Cronyism is the act of hiring friends regardless of
qualifications. This creates workplace conflicts and can result in the loss of
qualified personnel.


Direct discrimination occurs when someone is
discriminated because of a protected characteristics such as age disability,
gender, sexual orientation.


Indirect discrimination occurs when an employer’s
policy applies to all by not taking into account the different protected characteristics
of some subject, disadvantaging them (a same height
limit for both male and female).


Contemporary ‘real world’ example and ethical approach

Example of a direct discrimination is the gender pay
gap. A contemporary ‘real world’ example of this tipe of discrimination is the
45.5% median gender pay gap reported by EasyJet. Women employees of the airline
company receive almost half of the male employees salary. Nearly 90% of staff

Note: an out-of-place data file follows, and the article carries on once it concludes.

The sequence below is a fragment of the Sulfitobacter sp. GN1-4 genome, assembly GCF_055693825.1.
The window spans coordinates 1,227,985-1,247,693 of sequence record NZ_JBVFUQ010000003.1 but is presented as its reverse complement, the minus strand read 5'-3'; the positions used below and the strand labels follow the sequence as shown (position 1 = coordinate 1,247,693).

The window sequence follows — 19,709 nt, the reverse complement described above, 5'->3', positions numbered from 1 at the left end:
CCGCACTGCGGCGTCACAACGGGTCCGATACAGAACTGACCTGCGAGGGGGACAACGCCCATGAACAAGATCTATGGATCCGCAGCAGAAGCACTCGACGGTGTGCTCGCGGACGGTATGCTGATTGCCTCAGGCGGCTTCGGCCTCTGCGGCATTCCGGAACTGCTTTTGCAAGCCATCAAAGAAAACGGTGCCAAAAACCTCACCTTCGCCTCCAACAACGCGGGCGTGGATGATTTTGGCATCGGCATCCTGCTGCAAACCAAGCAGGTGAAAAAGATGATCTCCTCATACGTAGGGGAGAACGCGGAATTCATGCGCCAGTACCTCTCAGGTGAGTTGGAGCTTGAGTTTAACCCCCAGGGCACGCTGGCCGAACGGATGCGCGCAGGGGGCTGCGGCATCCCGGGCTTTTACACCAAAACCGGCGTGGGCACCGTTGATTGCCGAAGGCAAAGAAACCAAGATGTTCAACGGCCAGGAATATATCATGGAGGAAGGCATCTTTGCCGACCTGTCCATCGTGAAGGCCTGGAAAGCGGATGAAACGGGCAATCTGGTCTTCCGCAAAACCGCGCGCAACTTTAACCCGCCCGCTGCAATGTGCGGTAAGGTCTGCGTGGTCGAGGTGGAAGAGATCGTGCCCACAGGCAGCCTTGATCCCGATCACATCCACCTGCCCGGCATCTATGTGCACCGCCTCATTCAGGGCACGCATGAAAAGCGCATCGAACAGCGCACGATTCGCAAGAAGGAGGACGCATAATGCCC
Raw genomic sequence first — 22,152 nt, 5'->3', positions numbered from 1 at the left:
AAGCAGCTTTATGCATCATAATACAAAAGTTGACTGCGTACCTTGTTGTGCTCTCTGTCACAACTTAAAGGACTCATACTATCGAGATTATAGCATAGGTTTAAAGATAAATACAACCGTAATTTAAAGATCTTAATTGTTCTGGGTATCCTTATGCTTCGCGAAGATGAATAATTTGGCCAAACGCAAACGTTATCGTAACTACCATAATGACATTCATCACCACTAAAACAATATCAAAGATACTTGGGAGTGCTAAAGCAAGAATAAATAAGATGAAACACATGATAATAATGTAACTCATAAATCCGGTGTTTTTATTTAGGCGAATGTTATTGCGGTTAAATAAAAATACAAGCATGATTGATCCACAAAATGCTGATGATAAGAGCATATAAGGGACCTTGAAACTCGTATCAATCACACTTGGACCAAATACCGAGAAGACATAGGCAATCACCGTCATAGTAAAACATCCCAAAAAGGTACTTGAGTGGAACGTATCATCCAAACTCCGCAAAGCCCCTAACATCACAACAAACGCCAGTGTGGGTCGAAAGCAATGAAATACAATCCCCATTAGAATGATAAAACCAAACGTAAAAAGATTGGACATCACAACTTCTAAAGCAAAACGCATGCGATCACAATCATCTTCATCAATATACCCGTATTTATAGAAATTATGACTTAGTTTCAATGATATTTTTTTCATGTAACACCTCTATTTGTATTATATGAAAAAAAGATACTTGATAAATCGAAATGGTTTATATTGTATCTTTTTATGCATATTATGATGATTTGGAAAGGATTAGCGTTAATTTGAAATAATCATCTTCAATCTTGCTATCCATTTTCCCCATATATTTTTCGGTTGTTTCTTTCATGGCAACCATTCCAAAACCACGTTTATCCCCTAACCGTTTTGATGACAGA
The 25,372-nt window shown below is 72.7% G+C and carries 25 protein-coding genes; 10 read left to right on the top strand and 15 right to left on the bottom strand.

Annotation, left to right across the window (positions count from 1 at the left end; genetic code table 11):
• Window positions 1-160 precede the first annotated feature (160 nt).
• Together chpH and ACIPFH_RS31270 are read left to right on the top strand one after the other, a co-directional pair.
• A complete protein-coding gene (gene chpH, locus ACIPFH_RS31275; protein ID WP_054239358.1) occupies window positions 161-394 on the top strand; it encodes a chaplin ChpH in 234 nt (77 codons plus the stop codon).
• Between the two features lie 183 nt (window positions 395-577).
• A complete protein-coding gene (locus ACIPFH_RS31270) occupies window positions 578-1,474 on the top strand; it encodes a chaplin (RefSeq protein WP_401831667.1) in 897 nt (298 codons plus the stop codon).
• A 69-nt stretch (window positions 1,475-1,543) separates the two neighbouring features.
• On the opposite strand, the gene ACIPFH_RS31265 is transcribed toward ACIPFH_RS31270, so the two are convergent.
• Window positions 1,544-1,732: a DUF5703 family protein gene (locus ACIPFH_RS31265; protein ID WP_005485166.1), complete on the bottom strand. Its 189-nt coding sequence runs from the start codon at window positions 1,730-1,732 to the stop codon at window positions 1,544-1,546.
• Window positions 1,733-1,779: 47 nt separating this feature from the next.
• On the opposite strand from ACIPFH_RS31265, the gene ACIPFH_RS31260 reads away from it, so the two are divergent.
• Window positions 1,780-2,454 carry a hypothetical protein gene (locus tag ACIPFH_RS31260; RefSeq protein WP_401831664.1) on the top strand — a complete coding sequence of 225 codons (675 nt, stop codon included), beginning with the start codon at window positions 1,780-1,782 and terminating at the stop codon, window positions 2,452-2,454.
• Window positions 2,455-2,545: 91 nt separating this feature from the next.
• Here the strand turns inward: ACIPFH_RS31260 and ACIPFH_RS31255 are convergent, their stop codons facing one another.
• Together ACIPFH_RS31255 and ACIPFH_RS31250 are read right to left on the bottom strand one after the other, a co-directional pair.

in the EasyJet highest pay quartile are men (a pilot average salary is £
92,400), while 65% of the lowest bracket are women (cabin crew and
administrative and management staff earned on average £24,800 and £53,700).

EasyJet has committed itself to eliminating this gap
by setting itself the target of increasing the number of female pilots by 2020 (Gordon,

The anchoring to ethic values, such as fairness, equal
opportunities, trust and correctness in order to avoid discrimination, helps
maintain a positive psychological contract and becomes a guarantee of a correct
and transparent behavior (which is already very much these days), but also the
solid base on which to build an involving and motivating organizational context
and a sustainable competitive advantage. Employers through guidance to their
staff about which ethical standards they should respect in their work can
create and sustain an ethical culture and avoid misbehavior. Furthermore the
respect of high standards of ethical values from both parties helps to respect
what is agreed within the psychological contracts maintaining a ‘happy’ and
‘satisfied’ workforce and it contributes having positive workplace relations
through improving the morale and perceptions of equity among employees and
demonstrating the company’s role in supporting social justice issues.

2.2 Remuneration
and Reward Strategy

Relationships at work are also influenced by another
important key factor that is the remuneration system. Compensation systems are
the basis on which organizations reward employees for their individual